European-style cafe, eatery to open in The Keg of Evanston’s former location

Darby Hopper, Reporter

A new restaurant is moving to the location formerly inhabited by The Keg of Evanston, bringing European-style coffee and food to the city’s downtown.

Cupitol Coffee & Eatery will open in April at 810 Grove St., occupying the same building as the gastropub Bangers & Lace, which opened just over a year ago in Evanston to mark the second location of the Chicago-based restaurant.

The space has been vacant since 2013 when The Keg closed following legal troubles. Paul Zalmezak, an economic development official for the city, said the building’s renovation was delayed when the building’s owner passed away one year ago.

Cupitol is owned by Sellia Georges, an Evanston native who spent nearly two decades in Europe before returning to the city. She said she plans to offer European coffee drinks, a small juice bar and in-house baked goods while also operating as a full service restaurant for breakfast, lunch and dinner.

“I just wanted to bring Europe to America and marry the two — marry a European bakery and a restaurant,” Georges said. “Everything will be handmade in the restaurant. We’ll be sourcing local ingredients.”

Though Evanston is home to several coffee shops, Zalmezak said that Cupitol is not designed as a typical cafe, and it will cater to a different demographic.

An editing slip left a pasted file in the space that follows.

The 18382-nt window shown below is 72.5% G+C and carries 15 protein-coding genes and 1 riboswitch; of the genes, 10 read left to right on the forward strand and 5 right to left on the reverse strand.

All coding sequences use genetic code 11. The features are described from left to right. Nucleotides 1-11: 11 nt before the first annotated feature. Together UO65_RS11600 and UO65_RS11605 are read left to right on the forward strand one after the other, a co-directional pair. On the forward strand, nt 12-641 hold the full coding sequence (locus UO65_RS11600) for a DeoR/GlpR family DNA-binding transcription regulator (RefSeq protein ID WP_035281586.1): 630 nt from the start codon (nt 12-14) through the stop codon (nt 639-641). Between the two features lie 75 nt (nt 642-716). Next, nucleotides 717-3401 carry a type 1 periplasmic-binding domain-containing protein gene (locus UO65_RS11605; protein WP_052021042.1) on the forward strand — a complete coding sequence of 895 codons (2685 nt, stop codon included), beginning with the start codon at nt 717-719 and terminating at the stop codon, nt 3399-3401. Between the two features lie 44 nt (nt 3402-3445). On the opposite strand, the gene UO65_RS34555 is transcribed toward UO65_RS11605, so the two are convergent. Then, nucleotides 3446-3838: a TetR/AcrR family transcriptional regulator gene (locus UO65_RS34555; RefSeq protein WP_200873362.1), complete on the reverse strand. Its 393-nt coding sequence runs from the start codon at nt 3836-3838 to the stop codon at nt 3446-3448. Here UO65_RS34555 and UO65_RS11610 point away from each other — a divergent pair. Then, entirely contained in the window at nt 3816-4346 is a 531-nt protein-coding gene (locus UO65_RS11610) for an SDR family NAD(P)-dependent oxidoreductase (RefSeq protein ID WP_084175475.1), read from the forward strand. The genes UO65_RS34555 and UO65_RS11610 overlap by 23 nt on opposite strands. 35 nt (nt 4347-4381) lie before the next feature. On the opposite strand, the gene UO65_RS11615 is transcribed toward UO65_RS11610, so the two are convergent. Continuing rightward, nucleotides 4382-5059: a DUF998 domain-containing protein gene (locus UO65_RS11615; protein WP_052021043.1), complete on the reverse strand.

“It’s going to appeal to more of the office workers and resident population just because of its location,” Zalmezak said, pointing out that students hang out more on the northern end of town as opposed to the southern end where Cupitol will be located. “But with their brunch plans, it might pull people down.”

Although this is her first time owning a restaurant, Georges said she has grown up around the industry. She is working with her father throughout the process of opening Cupitol, she added.  

Georges chose to open the eatery in Evanston because it felt like it symbolized coming home and bringing a piece of Europe with her, she said.

“Eatery means somewhere that somebody can come at any time of the day and have a meal or dessert or coffee — a familiar place,” Georges said.   

Ald. Donald Wilson (4th) said he is looking forward to Cupitol’s arrival in his ward because it builds on a trend of new-style eateries in the city.

“This is a nice expansion of that concept,” Wilson said. “It builds the community.”

City restaurants are classified as one of two types — type one restaurants are sit down and full service, whereas type two restaurants are carry out style and require an additional review period, Zalmezak said. He added that Evanston’s Design and Project Review Committee reviewed Cupitol’s plans Wednesday night to try and classify it as type one or type two eatery, but due to its unique structure, the committee was unable to immediately categorize it.

Zalmezak said the rise of fast casual restaurants has complicated this classification system, and the group is working with Cupitol to decide where it fits in the code until the groups can meet again.

“Overall, they were well received,” Zalmazek said. “It’s an exciting concept. We’re really pleased that they’re building out the other half of the former Keg with a use that will be really good for the community.”

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